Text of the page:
In contrast, Bruce Lehman’s Residual Risk Revisited (1990) noted how strange it was that everyone was convinced the market index’s imperfect proxy of the “true” market was obscuring the CAPM, yet this implies residual risk should generate a sizable risk premium, which it did not. That was a big dog not barking. Then there was Ed Miller’s 1977 paper, where a greater diversity of opinions generates a lower return for high volatility assets, and that diversity of opinion correlates with volatility. In 2001, he wrote in the Journal of Portfolio Management that one should invest in low volatility equities, full stop. This is really the first academic publication to champion low volatility, and the fact that he was influenced by his earlier theory is important, because without a story that one really believes, any particular correlation becomes one of many, as with Haugen. 

That is clearly a rabbit trail quibble, however, as Pim is a gracious fellow, and is quick to give credit when he can. Another example of this is that in which he credits his colleague, David Blitz, for noting that relative rather than absolute performance affects investment manager: underperforming is a greater threat to a long-only portfolio manager than is losing money. That is, if you lose 10% in a market that is down 10%, you did average, and your assets under management will probably not be decreasing. However, if you make only 5% in a market up 15%, assets will go down. Risk is symmetrical: it can be too great or too little, because if you take too little risk, you will underperform in bull markets, which is just as bad as those who take too much risk and underperform in bear markets.

Pim noted his dismay at this finding: it would not be an easy sell to tell investors that his low-vol tilt generates better returns merely because they have lower volatility, because they would have higher relative volatility. Yet this could be precisely why the strategy presents an opportunity, in that, for a portfolio manager, low risk is actually average risk, so risk averse professionals do not invest in low, but rather in average beta stocks (aka, closet indexing).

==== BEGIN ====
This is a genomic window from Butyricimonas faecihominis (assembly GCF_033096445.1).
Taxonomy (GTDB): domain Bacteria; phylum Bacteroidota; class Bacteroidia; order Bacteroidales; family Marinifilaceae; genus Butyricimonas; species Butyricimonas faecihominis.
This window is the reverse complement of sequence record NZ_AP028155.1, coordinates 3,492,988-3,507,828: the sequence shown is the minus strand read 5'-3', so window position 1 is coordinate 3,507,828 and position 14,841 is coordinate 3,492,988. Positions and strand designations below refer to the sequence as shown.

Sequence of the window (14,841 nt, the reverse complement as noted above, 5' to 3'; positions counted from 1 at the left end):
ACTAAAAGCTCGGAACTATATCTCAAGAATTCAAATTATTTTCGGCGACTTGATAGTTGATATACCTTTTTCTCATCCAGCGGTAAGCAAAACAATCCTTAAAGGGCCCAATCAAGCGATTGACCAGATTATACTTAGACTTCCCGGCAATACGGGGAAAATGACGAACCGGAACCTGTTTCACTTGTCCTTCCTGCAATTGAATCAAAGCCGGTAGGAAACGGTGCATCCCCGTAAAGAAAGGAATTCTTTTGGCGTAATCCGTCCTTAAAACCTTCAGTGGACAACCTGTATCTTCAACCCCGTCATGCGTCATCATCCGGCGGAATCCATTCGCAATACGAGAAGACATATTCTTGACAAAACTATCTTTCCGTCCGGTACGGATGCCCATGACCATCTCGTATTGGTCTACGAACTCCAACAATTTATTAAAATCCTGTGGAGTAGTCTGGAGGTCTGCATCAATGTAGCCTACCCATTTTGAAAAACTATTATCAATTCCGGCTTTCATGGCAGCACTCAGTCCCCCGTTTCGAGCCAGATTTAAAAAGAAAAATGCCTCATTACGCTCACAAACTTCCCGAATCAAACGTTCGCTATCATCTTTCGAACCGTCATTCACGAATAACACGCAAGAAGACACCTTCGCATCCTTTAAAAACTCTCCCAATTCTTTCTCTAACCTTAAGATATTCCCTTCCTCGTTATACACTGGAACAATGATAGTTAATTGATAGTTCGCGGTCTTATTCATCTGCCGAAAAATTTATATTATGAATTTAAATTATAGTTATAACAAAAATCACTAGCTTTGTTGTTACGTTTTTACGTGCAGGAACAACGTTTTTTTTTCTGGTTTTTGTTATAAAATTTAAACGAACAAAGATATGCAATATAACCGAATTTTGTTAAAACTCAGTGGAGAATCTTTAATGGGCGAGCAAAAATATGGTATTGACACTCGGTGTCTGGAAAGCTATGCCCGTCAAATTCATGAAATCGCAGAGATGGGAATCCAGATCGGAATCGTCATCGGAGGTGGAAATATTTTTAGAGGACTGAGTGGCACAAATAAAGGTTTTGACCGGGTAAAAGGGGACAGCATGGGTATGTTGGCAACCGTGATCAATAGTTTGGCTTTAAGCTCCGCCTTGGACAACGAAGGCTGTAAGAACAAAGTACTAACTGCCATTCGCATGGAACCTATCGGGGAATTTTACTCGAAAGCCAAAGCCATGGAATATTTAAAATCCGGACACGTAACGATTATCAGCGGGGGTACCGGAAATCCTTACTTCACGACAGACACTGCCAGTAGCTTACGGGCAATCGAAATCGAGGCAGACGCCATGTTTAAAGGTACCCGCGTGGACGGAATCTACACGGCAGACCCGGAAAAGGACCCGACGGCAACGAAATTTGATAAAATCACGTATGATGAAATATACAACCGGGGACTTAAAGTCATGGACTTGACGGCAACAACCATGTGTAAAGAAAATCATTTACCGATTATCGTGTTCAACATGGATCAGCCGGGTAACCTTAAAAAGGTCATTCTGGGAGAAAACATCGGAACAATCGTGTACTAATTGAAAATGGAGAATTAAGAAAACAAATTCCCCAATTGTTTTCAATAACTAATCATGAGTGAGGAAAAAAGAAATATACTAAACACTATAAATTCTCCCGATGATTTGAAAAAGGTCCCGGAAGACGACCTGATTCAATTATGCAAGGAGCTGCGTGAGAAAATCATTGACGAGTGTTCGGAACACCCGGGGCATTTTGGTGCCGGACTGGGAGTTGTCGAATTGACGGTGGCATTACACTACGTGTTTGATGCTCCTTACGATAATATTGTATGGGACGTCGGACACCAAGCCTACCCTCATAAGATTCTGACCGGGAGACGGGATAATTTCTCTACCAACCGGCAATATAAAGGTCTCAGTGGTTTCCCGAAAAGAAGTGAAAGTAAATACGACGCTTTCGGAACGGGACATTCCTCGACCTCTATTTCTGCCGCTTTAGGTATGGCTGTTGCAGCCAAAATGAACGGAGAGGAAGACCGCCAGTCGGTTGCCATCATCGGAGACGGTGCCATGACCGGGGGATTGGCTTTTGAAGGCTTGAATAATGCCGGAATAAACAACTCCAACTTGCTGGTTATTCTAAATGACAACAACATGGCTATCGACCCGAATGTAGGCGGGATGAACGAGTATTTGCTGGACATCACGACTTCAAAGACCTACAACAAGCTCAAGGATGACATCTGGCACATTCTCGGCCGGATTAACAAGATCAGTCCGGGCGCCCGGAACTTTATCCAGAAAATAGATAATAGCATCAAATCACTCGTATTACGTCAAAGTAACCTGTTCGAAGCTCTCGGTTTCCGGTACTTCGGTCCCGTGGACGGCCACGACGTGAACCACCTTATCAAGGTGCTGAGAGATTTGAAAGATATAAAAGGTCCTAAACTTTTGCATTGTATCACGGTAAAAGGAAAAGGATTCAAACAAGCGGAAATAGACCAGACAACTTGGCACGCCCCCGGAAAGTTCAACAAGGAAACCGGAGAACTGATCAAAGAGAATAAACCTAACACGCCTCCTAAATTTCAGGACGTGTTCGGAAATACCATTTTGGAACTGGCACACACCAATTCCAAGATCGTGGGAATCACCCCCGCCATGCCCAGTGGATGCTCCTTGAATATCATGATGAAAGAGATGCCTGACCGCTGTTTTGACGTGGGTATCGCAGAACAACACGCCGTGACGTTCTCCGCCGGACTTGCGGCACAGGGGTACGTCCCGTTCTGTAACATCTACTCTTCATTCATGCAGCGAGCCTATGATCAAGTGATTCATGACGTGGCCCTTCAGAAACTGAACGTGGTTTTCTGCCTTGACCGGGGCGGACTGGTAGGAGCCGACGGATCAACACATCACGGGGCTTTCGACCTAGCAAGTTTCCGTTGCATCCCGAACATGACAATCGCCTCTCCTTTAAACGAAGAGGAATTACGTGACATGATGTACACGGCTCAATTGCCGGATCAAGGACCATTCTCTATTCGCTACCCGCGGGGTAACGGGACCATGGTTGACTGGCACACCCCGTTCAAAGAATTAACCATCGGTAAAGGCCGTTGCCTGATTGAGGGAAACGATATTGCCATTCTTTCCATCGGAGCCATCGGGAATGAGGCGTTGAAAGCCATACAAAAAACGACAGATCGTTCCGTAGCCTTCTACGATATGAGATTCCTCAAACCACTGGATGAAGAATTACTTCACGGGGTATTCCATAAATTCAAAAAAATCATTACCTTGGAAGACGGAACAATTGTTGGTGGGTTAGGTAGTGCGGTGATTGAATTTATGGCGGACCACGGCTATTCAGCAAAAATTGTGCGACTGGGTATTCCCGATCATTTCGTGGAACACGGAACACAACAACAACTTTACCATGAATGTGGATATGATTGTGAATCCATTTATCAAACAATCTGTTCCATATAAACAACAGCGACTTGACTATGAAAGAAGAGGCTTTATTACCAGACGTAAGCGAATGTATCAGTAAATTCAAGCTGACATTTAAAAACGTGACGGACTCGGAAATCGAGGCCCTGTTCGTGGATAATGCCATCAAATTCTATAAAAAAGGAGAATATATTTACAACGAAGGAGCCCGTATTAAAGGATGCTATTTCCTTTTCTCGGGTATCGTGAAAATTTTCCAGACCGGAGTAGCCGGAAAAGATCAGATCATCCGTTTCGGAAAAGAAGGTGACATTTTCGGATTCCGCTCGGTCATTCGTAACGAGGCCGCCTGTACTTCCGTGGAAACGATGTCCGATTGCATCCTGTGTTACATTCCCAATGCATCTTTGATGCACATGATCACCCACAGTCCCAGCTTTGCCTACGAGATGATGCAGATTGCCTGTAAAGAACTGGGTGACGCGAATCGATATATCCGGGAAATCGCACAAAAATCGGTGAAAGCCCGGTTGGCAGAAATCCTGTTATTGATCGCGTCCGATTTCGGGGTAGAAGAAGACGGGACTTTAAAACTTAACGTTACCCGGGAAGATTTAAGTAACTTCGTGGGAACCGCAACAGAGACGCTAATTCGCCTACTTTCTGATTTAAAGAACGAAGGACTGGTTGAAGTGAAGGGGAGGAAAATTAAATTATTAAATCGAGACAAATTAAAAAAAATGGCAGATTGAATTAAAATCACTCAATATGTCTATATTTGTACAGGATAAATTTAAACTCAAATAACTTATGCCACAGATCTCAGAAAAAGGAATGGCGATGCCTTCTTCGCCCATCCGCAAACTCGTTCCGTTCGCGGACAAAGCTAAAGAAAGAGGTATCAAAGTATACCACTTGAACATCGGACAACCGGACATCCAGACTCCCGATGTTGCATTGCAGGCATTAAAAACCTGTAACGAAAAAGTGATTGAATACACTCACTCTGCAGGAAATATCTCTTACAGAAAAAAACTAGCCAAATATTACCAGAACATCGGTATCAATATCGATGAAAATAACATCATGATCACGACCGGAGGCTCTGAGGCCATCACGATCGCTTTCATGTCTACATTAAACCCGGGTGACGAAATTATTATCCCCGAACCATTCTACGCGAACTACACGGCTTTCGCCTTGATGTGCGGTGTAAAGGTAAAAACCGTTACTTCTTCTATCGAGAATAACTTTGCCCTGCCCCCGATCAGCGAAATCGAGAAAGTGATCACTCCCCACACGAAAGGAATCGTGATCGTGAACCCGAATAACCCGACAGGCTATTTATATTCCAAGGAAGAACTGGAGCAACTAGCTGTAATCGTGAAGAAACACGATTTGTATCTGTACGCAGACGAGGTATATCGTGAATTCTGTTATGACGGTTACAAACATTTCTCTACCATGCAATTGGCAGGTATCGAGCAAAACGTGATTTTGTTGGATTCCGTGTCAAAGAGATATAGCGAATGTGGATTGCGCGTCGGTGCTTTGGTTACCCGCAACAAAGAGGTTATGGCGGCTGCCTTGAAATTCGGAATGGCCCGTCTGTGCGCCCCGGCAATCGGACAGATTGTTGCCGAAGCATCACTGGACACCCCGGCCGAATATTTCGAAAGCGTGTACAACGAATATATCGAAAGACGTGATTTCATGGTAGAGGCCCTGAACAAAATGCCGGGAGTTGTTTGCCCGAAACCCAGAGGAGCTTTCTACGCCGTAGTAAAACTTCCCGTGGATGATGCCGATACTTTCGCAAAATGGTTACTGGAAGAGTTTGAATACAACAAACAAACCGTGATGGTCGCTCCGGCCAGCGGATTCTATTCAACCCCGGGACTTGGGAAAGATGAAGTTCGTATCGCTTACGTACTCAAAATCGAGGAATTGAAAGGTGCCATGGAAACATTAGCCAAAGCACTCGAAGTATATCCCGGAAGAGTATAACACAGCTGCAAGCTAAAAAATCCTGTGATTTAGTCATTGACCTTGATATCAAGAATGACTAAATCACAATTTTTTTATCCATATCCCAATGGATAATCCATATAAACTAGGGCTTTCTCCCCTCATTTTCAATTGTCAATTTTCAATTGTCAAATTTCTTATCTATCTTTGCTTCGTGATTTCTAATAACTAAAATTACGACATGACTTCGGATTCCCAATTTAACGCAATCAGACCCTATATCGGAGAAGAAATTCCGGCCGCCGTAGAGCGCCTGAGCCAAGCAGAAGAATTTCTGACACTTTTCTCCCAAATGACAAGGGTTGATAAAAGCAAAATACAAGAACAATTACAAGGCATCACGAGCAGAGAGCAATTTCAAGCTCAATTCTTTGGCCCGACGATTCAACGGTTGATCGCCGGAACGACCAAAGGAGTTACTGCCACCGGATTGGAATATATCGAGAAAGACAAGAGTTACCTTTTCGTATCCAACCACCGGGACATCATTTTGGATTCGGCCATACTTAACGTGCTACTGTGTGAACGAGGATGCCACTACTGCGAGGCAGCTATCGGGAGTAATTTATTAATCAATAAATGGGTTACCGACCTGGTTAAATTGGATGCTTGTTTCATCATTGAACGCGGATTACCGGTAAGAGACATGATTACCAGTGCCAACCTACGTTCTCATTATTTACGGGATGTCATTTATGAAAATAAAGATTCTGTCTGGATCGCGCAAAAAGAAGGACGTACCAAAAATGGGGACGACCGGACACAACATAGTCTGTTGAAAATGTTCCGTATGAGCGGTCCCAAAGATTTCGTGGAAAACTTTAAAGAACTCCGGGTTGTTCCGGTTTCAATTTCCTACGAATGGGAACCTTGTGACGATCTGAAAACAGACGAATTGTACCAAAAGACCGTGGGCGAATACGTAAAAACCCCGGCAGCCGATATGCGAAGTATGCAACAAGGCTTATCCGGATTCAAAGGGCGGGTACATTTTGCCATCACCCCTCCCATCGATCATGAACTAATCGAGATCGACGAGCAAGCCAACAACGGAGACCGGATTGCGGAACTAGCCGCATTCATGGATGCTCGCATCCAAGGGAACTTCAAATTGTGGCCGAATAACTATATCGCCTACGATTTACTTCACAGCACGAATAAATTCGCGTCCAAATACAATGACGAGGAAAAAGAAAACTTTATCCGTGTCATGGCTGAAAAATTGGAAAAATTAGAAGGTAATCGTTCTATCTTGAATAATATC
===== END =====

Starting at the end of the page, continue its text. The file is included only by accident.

One of my ideas that Pim highlights is that envy is more important than greed. That is, the relative risk preferences peculiar to investment professional contracting exist in individual investors themselves, as they also are not maximizing returns subject to volatility constraints, but subject to relative volatility constraints. This makes the low vol effect more fundamental and less ephemeral. If greater low vol performance were merely an institutional inefficiency, we should expect mechanisms to circumvent that, such using a Sharpe Ratio rather than total return. Yet over time, the end-of-year lists of best managers are ranked invariably according to simple raw returns within their focus, which always encourages risk-taking via the convex rewards of being at the top.